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Family of Cal player files wrongful death suit

Published on NewsOK Modified: August 5, 2014 at 6:56 pm •  Published: August 5, 2014
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OAKLAND, Calif. (AP) — The family of former California football player Ted Agu filed a wrongful death lawsuit against the Regents of the University of California on Tuesday, alleging "reckless and negligent behavior" by the staff toward an athlete known to have sickle cell trait.

The lawsuit filed in California Superior Court repeatedly says that the university was negligent for hiring and retaining trainer Robert Jackson, who previously worked at Central Florida, where he was the sole certified athletic trainer present when wide receiver Ereck Plancher died following conditioning drills in March 2008.

The suit says that Jackson was the most experienced trainer at the scene when Agu died after experiencing "extreme fatigue" during an offseason training run in Berkeley on Feb. 7. The family's attorneys argue that, like Plancher, Agu had sickle cell trait and should not have been put through a "lethal conditioning drill."

"The same thing happened here," said attorney Steve Yerrid, who also represented Plancher's family. "What you see here is a bona fide tragedy."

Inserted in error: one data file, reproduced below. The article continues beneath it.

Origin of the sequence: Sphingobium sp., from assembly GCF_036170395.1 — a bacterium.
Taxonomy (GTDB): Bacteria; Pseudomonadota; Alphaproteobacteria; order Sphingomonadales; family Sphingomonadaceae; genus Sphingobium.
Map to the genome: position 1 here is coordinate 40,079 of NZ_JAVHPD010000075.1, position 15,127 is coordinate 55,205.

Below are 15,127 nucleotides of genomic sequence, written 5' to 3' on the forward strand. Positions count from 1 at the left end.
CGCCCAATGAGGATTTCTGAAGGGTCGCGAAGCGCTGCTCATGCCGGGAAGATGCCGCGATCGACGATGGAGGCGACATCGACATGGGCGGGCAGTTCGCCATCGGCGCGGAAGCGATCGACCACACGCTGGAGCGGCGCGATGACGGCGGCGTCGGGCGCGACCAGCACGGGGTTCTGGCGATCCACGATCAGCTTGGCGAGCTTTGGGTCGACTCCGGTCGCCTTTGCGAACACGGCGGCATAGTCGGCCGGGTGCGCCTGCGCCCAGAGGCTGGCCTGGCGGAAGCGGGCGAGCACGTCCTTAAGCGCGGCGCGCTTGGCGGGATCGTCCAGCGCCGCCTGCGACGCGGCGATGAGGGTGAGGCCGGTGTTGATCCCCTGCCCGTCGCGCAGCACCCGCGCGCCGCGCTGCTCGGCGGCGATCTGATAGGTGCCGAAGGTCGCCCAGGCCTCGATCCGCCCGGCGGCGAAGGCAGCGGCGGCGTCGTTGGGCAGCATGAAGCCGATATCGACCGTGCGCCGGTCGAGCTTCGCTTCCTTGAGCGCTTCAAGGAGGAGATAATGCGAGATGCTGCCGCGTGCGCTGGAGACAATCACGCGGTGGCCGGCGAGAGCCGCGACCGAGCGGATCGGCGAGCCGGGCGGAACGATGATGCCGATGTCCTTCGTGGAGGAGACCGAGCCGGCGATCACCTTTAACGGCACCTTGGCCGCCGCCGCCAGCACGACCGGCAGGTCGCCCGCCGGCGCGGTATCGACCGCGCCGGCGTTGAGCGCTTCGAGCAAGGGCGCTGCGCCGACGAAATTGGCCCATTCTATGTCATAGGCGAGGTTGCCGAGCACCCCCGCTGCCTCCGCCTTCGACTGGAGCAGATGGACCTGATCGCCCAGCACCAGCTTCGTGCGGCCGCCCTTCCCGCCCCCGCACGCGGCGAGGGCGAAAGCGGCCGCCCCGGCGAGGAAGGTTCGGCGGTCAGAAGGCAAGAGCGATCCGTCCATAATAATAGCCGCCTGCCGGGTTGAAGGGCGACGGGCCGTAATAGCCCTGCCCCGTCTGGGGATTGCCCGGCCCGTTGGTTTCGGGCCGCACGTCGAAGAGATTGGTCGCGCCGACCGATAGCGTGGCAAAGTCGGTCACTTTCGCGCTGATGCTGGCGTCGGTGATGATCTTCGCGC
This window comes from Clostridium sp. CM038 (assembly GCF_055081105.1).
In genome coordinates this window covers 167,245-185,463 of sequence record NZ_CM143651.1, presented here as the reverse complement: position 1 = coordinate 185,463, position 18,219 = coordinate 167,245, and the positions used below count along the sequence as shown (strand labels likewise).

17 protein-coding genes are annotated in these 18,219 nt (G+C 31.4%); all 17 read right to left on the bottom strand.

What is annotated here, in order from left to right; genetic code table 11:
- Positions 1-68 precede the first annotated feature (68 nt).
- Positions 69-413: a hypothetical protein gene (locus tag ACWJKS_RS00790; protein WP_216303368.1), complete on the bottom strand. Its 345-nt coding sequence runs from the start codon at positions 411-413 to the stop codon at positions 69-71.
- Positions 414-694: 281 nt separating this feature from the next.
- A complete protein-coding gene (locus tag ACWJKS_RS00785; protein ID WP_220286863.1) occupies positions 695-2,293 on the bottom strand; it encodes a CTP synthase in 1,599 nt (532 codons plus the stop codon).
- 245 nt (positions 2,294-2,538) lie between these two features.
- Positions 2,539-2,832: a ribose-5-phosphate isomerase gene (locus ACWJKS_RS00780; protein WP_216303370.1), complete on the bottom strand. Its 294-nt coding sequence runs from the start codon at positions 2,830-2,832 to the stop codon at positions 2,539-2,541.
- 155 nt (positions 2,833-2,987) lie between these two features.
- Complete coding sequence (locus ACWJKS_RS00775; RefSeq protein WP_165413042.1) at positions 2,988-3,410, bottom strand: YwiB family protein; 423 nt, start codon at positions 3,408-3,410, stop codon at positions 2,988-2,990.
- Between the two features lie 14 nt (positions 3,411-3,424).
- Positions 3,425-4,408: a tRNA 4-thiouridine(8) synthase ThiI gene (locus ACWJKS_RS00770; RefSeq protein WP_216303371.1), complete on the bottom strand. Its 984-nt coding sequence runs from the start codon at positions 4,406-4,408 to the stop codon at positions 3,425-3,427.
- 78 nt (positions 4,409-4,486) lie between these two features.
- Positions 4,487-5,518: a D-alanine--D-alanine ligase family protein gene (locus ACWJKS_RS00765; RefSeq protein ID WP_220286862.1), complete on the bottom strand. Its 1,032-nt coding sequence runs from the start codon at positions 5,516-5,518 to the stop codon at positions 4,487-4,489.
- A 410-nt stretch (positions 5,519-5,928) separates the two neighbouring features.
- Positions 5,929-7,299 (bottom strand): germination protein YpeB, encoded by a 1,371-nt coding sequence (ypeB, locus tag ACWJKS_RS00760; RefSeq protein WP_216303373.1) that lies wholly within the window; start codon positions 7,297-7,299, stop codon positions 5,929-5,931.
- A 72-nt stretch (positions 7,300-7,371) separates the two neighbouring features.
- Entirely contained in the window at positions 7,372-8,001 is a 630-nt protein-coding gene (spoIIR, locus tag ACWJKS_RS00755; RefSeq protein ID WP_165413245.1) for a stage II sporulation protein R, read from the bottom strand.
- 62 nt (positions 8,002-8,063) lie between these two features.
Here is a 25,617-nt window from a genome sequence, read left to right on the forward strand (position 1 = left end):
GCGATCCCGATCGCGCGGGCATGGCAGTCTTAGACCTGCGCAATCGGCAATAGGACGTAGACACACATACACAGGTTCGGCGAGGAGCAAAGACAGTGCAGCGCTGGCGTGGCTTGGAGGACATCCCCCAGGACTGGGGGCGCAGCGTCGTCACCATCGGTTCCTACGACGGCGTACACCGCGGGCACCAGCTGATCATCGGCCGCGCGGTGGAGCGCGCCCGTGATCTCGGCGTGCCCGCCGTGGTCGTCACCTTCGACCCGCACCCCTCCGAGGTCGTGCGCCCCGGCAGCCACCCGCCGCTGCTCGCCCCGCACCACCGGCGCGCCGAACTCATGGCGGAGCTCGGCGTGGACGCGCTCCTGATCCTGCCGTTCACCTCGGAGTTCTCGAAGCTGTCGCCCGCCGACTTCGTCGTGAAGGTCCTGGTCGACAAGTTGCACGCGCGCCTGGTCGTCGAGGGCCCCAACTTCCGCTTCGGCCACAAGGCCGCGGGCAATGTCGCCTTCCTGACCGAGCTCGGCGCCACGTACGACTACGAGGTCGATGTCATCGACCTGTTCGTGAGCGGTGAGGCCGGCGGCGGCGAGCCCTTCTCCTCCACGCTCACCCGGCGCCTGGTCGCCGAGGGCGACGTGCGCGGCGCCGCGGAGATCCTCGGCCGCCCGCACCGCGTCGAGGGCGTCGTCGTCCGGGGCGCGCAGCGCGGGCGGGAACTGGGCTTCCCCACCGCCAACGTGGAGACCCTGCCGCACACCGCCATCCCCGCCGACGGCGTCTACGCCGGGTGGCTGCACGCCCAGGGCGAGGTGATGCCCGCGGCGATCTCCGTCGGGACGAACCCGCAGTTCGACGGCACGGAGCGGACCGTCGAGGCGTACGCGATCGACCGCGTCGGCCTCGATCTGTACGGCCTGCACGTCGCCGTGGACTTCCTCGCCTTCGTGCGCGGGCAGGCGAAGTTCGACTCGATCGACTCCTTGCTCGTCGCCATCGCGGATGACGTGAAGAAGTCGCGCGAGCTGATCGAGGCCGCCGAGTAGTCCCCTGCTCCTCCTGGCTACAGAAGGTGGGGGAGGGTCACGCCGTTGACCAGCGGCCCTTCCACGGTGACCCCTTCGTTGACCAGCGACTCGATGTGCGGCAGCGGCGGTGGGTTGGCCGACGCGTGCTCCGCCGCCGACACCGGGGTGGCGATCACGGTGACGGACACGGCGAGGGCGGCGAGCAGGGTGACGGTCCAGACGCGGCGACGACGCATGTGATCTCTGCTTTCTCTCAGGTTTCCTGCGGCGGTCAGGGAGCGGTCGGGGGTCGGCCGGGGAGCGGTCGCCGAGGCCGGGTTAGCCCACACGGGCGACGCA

Yerrid stood on the steps outside the Alameda County Courthouse with trial lawyer Brian Panish and Agu's sobbing mother and father, Emilia and Ambrose, in front of three oversized photos of the former Cal defensive end. Agu's older brother and two of his three older sisters also attended the news conference.

The family did not speak to reporters at the request of their attorneys.

Panish said there have been no settlement talks with the university and he expects the case to go to trial in 12 to 16 months. He said a jury would decide damages, which he requested to be "substantial."

The Alameda County Coroner's office said in April that Agu died of hypertrophic cardiomyopathy, which is an excessive thickening of the heart muscle. Yerrid and Panish said Agu's death was brought on by the sickle cell trait and not a heart condition.

The NCAA requires universities to test players for sickle cell, and Yerrid and Panish said Cal had been aware of Agu's condition since he arrived in 2010.

Cal's athletic department said in a statement that its medical staff reacted promptly and followed all recommended protocols outlined by the NCAA. Cal said it could not discuss any student's specific medical history because of privacy laws, "but as the Alameda County Coroner's report states, the cause of death was hypertrophic cardiomyopathy, which suggests there was little anyone could have done to save him."

Cal also said the university remains deeply saddened by Agu's death and recognizes this is a difficult time for his family. The statement reiterated that the school will continue to honor Agu's memory and that it is committed to the safety of all its students.

Many athletes with sickle cell can play their whole careers without complications. The NCAA notes on its website that sickle cell "can affect some athletes during periods of intense exercise, when the inherited condition causes red blood cells to warp into stiff and sticky sickle shapes that block blood vessels and deprive vital organs and muscles of oxygen."

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